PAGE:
A few weeks ago, I was in a bookstore (yes, they still exist!) and I came across a discounted copy of N.T. Wright’s latest book, Simply Good News (HarperOne, 2015). I’ve now read a good bit of it and it is a nice short synthesis of his work on the grand story of Scripture and the meaning of the gospel for Christian life. This is, perhaps, the easiest introduction to Wright’s work for laypeople from Wright himself (hence, Simply N.T. Wright). For those who have read several of Wright’s “big” books, Simply Good News is helpful insofar as one can see how all the little pieces fit together in his mind.
To get a quick sense for how wide-ranging his interests are, here are some selections from the subject index:
-English Rugby World Cup
-Handel, George Frideric
You get the idea.
A nice “treat” in the book is the final chapter on prayer, where he goes back to the subject of the Lord’s Prayer which he discussed in his 1997 book The Lord and His Prayer.
This is a series on Crucifixion, by Fleming Rutledge. (see part 1)
Here I would like to discuss Rutledge’s chapter on “The Godlessness of the Cross.” Her emphasis falls on the horror of the cross: “Most of us are conditioned to think of Jesus’ death as the scandal, when in fact it is not the death in itself, but the mode of death that creates the offense” (72). When she refers to the “godlessness” of the cross (paying especially tribute to Moltmann and Bonhoeffer on the subject), she means that the cross intrudes upon the expectations we have for the niceties of religiosity, worship, and liturgy. We expect religion to be “proper” and “formal” and “comfortable.” (As she notes later on, right now “spirituality” is “in,” but the cross would forever remain “out” if it had the stigma lingering from the first century.)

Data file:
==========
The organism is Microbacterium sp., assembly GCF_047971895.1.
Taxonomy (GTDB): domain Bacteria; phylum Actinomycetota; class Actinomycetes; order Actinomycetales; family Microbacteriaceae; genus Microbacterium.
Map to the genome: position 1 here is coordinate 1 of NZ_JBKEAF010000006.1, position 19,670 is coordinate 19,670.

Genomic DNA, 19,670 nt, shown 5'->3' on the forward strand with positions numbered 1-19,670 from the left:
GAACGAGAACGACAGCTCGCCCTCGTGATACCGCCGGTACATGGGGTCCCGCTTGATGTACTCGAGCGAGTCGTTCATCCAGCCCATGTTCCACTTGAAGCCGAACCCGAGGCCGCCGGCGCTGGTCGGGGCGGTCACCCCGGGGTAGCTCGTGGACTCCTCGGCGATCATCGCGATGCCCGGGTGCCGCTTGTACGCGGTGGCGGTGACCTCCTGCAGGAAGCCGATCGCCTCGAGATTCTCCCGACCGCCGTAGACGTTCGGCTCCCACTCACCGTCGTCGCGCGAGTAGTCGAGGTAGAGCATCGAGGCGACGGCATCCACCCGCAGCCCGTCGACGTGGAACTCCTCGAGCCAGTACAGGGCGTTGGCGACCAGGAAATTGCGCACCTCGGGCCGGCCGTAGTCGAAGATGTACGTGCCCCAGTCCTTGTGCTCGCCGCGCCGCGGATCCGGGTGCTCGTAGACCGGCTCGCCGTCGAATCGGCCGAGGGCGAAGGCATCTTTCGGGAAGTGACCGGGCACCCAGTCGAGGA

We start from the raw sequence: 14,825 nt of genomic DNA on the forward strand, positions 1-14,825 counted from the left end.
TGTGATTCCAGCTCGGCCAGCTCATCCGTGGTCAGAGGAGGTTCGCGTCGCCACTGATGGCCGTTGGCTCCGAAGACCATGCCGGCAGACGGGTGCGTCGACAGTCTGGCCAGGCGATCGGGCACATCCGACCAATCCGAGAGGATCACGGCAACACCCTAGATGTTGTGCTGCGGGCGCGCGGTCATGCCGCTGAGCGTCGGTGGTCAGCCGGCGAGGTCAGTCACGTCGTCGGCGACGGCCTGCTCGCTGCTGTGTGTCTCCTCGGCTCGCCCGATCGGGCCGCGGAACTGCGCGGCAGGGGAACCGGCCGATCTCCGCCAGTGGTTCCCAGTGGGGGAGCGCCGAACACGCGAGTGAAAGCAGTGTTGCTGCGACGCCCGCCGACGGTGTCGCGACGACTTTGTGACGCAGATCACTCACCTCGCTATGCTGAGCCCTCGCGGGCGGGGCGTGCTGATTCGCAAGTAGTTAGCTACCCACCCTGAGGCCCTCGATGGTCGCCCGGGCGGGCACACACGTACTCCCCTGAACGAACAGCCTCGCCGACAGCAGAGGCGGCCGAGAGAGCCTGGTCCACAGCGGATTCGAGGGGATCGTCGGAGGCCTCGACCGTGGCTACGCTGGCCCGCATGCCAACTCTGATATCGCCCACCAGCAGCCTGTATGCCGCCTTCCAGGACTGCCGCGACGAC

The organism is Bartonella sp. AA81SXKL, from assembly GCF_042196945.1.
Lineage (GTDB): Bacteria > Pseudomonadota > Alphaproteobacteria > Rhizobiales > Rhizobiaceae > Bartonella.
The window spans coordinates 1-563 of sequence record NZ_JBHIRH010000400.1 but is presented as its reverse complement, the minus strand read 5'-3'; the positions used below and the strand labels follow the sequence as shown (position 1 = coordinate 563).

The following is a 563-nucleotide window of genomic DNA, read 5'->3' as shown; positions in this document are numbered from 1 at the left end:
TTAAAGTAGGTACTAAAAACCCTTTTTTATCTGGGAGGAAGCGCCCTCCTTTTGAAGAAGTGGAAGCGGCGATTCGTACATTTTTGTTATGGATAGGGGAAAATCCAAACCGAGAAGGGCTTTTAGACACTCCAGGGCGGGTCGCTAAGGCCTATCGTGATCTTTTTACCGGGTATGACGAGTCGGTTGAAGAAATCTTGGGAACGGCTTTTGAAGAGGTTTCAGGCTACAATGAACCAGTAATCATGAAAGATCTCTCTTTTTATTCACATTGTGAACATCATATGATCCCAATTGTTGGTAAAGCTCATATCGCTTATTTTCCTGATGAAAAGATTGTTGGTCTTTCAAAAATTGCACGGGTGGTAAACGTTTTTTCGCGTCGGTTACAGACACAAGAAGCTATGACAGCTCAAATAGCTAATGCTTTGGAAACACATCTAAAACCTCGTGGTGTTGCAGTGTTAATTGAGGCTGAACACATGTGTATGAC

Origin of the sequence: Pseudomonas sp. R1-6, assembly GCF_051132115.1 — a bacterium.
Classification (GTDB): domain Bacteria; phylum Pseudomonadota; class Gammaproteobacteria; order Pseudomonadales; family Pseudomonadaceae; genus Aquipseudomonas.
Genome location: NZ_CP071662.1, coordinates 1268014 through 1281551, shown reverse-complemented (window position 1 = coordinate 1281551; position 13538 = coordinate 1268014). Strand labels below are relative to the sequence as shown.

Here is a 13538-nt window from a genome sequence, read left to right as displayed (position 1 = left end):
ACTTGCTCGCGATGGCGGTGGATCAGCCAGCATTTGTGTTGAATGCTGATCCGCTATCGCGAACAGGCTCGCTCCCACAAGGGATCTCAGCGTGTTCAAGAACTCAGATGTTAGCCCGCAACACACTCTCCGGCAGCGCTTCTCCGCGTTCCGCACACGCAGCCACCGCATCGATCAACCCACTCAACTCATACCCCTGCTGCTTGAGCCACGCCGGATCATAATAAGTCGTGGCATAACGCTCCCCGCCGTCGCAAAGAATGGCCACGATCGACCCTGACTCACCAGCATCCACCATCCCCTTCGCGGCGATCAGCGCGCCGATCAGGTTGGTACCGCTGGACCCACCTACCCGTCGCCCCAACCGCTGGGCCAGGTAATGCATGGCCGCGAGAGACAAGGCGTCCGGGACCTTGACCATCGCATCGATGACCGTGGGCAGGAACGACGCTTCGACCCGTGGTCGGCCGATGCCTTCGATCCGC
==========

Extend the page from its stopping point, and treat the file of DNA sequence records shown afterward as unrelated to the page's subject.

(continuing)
Rutledge very cleverly observes that the offense of crucifixion is not the suffering, but rather (quoting Susan Sontag) “suffering that degrades” (78). The Romans intended crucifixion to be de-humanizing: “declaring another person less than human is the well-attested first step towards eliminating that person, or that group of people” (80). As Rutledge notes, Origen referred to Jesus’ death as mors turpissima crucis – the utterly vile death of the cross.
The early part of this chapter is articulate and profound. Later, as she gets in the study of Galatians, I think things get a bit more murky. She relies heavily on Lou Martyn’s interpretation of Galatians, particularly an over-played negativity towards the Law and also a one-sided view of “Sin” as power rather than human choice (see 101). She even goes so far as to say “Sin in Paul is not something that one commit; it is a Power by which one is held helplessly in thrall” (101). I can’t see this worked out as an “either-or” in Paul’s letters.
In the next chapter, chapter 3, she will take up the topic of “The Question of Justice.” To be continued…